What exactly is the Tribune asking us to pay for?

November 8, 2012

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When the Chicago Tribune's paywall went up last week, Bill Adee, Vice President for digital development and operations said there was a great deal of Trib content "worth paying for," like "Chris Jones on theater, David Hall on sports, [and] Pulitzer Prize winner Mary Schmich."

But writer Coya Paz says that, "With the exception of theatre reviews, I never read the Tribune when it was free, so it’s hard to imagine I’d pay for access now." Read an excerpt of her thoughts below or listen above: 

When I was a teenager, living in a depressing strip mall suburb, I spent a lot of time imagining what my life would be like when I grew up. I would live in glamorous metropolis, in a giant loft apartment with no furniture except for a giant mattress in the middle of the floor. After wild nights out with my fabulous but tortured artist friends, I would wake up in bed with my impossibly hot lover and we would lie around for hours, drinking coffee, eating croissants and reading the newspaper. This seemed the height of sophisticated adult living: coffee and newspapers.

Now that I am an actual adult, I live in Humboldt Park, in a tiny, two-bedroom apartment cluttered with Ikea furniture and my three-year-old's plastic toys. I have no wild nights out with fabulous friends, though I do stay up late reading tortured Facebook statuses. In the morning, I eat a sensible, low-fat, high-protein breakfast and drink my coffee in the bathroom while I simultaneously try to put on mascara and brush my child’s teeth. Every now and then my partner whizzes by, waves her iPad in front of my face and asks, "Did you see this?” pointing to some item of interest she found on Buzzfeed or Pulse.

I get the rest of my news on the radio or from Twitter, scanning 140 character headlines and clicking through to the full article when I have a minute. Despite all this, I feel pretty well informed. Glamour Magazine sends me a weekly email letting me know which nail polishes work best with current trends. Gozamos sends me a daily email letting me know about Latino-oriented arts and culture events happening near my ‘hood. Poets.org sends me two poems a day, the New York Times sends me book and movie reviews and President Obama sends me hourly updates on how much money Mitt Romney has raised.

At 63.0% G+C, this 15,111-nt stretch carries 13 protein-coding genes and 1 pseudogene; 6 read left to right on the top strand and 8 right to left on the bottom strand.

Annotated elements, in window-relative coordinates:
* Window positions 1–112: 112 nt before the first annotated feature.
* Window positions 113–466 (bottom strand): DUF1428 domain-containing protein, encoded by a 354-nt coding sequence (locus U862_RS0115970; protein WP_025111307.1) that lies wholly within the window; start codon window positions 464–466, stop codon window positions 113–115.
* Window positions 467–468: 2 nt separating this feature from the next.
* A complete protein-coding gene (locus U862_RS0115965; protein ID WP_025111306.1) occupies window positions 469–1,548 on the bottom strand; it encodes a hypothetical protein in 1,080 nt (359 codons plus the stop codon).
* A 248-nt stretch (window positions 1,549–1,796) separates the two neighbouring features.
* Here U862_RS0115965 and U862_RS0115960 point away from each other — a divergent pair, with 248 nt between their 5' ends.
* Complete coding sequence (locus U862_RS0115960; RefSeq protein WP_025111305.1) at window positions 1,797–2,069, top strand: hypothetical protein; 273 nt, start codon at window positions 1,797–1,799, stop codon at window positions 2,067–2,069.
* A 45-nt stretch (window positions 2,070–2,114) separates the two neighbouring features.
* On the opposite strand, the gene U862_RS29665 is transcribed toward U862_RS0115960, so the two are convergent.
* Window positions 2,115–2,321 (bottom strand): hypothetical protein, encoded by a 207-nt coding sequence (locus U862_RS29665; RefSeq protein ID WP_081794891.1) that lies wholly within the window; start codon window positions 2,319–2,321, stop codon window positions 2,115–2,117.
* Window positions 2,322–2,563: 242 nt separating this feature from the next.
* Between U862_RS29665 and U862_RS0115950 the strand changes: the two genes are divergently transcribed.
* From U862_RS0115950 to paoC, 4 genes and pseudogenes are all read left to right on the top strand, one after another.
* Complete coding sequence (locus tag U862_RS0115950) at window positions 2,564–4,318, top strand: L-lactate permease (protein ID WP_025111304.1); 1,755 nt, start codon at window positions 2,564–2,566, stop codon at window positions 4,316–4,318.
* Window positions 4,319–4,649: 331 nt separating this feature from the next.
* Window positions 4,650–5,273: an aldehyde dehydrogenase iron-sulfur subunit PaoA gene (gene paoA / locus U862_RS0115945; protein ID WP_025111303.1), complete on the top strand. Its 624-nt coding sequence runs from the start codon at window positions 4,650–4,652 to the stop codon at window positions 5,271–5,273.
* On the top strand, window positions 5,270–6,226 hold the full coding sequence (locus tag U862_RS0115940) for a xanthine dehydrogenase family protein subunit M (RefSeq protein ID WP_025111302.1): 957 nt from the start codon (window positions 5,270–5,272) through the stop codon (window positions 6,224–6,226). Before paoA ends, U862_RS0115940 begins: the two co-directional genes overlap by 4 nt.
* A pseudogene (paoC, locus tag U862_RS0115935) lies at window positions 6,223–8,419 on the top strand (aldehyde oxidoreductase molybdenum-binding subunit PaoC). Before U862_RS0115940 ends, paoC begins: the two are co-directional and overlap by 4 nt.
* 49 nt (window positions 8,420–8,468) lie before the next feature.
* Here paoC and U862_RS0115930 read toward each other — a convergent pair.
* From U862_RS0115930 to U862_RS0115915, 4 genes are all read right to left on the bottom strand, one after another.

So when I heard the news that, as of October 31st, the Chicago Tribune will be charging $14.99 to access its online site, I was very surprised. Was there really a market for this? Like really, really, really, really? The New York Times is one thing, but the Tribune? Are people that loyal to their particular brand of commentary that they’ll pay $14.99 a month for it?

It seems… steep. I mean, I’m not opposed to paying for things I value, even when I could get them for free. I give money to WBEZ and I never even ask for the thank you gift, mostly because I think the last thing I want to be is one of those people who are carrying a public radio tote bag, like, "Look at me, I’m a liberal!" I pay for MP3s instead of just having my DJ friends send me songs through Dropbox. And whenever a tip jar goes around, I’ll throw a few bucks in, you know, just to be decent.

I’m not opposed to subscribing to things either. I subscribe to dozens of magazines; Lucky Magazine, Real Simple, Fast Company, New York Magazine, US Weekly, American Theatre Magazine and Natural Living. I love holding a magazine in my hand, turning the pages, flipping back to a previous article to doublecheck something  lip gloss color, I don't know. Even when I don’t have time to read magazines, I like having them around because it holds the promise of having time to read all those magazines. And best of all, I like passing them on to other people when I’m done, getting a dog eared glossy in exchange.

Online access just isn’t the same. . . .

The Paper Machete is a weekly live magazine at the Horseshoe in North Center. It's always at 3 p.m., it's always on Saturday, and it's always free. Get all your The Paper Machete Radio Magazine needs filled here, or download the podcast from iTunes here.